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In 'Our Souls At Night,' Robert Redford And Jane Fonda Stage A Twilight Reunion

Fifty years after playing newlyweds in<em> Barefoot In The Park</em>, Robert Redford and Jane Fonda are co-starring again in the new film <em>Our Souls At Night</em>.
Kerry Brown
Fifty years after playing newlyweds in Barefoot In The Park, Robert Redford and Jane Fonda are co-starring again in the new film Our Souls At Night.

Fifty years ago, Jane Fonda and Robert Redford played newlyweds in the classic comedy Barefoot In The Park. In the new film Our Souls At Night, they reunite as a different pair of bedfellows.

Fonda's Addie Moore is a widow who works up the courage to ask her neighbor, the widower Louis Waters (played by Redford), to sleep with her. Her request isn't for sex, but for platonic company. Of course, their small town begins to gossip, and their relationship becomes romantic over time.

The Netflix production is based on Kent Haruf's eponymous book. When Redford read it, he sent it to Fonda right away.

"She's all I thought of," he says. "When I read the book, she's all I thought of."

Fonda interjects: "Because he's smart."

Interview Highlights

On working together again

Jane Fonda:I never thought I'd get a chance to do this towards the end of my life. It's like bookends — there was [The] Chase and Barefoot In The Park, and then Our Souls At Night at the other end of life. That just felt really good.

Robert Redford:I feel the same way that Jane did. I enjoyed working with her over the years because we developed a rhythm that was natural and easy — didn't require a lot of discussion or psychological exploration or anything like that. It just was. And also, I thought considering Jane and her life, and who she is — [Addie is] wonderful character to portray because she's a driving force. And Jane herself is a driving force.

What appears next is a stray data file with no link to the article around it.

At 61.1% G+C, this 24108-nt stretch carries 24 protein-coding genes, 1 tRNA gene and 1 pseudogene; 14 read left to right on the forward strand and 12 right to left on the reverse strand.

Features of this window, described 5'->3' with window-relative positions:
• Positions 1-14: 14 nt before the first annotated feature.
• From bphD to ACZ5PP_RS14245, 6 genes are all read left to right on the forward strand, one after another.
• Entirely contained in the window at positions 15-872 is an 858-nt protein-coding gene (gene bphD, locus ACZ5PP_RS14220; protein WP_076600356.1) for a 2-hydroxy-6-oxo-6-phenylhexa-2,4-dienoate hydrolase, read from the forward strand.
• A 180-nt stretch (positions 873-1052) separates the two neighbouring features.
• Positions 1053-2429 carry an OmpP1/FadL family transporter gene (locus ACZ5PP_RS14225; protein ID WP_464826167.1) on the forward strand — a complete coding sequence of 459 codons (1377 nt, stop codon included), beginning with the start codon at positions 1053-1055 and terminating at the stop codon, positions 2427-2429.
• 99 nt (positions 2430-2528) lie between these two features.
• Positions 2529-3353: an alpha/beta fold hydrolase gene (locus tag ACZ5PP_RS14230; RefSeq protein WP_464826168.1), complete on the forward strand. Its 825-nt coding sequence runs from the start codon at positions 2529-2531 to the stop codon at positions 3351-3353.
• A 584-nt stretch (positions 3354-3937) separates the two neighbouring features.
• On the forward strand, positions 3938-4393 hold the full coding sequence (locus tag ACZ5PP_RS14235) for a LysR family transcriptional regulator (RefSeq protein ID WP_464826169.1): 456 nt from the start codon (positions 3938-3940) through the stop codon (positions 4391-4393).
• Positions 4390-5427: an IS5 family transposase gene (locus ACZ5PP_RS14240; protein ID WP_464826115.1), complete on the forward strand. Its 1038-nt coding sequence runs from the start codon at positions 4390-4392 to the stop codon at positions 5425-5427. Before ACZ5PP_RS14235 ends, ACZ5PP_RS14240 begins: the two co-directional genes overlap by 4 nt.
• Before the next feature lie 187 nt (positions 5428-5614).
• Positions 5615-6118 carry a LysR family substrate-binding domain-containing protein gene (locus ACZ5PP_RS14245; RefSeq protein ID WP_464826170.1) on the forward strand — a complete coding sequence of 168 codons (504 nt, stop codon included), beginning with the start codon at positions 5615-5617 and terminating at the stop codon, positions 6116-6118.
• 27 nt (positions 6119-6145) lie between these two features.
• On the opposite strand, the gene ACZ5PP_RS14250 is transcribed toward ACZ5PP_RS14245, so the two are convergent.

On being criticized about political activism

Redford: I've experienced that most of my adult life. But on one hand, you don't want to spend your whole life rebutting everything that comes your way, particularly when it's coming from an ignorant place. It's just going to happen. You could waste a lot of your time debating or taking on every criticism that comes your way. It's just going to happen. You're a lightning rod in that respect. All we have to do is focus on what you really care about.

Fonda: You know, the thing about actors always being criticized for speaking out — the fact is, because we are well-known, we amplify the voices of those who can't always be heard. We help their voices, like we're repeaters at the top of mountains, get out of the valley and over the mountaintops to reach a broader audience. And that's why people who don't agree with you attack you — because it's effective and they don't want it to continue. So I view it as a good sign when people attack us and say, 'You're an actor, you have no right to be talking about fair wages,' and things like that.

Sarah Handel and Viet Le produced and edited this interview for broadcast, and Patrick Jarenwattananon adapted it for the Web.

Copyright 2021 NPR. To see more, visit https://www.npr.org.

Lulu Garcia-Navarro is the host of Weekend Edition Sunday and one of the hosts of NPR's morning news podcast Up First. She is infamous in the IT department of NPR for losing laptops to bullets, hurricanes, and bomb blasts.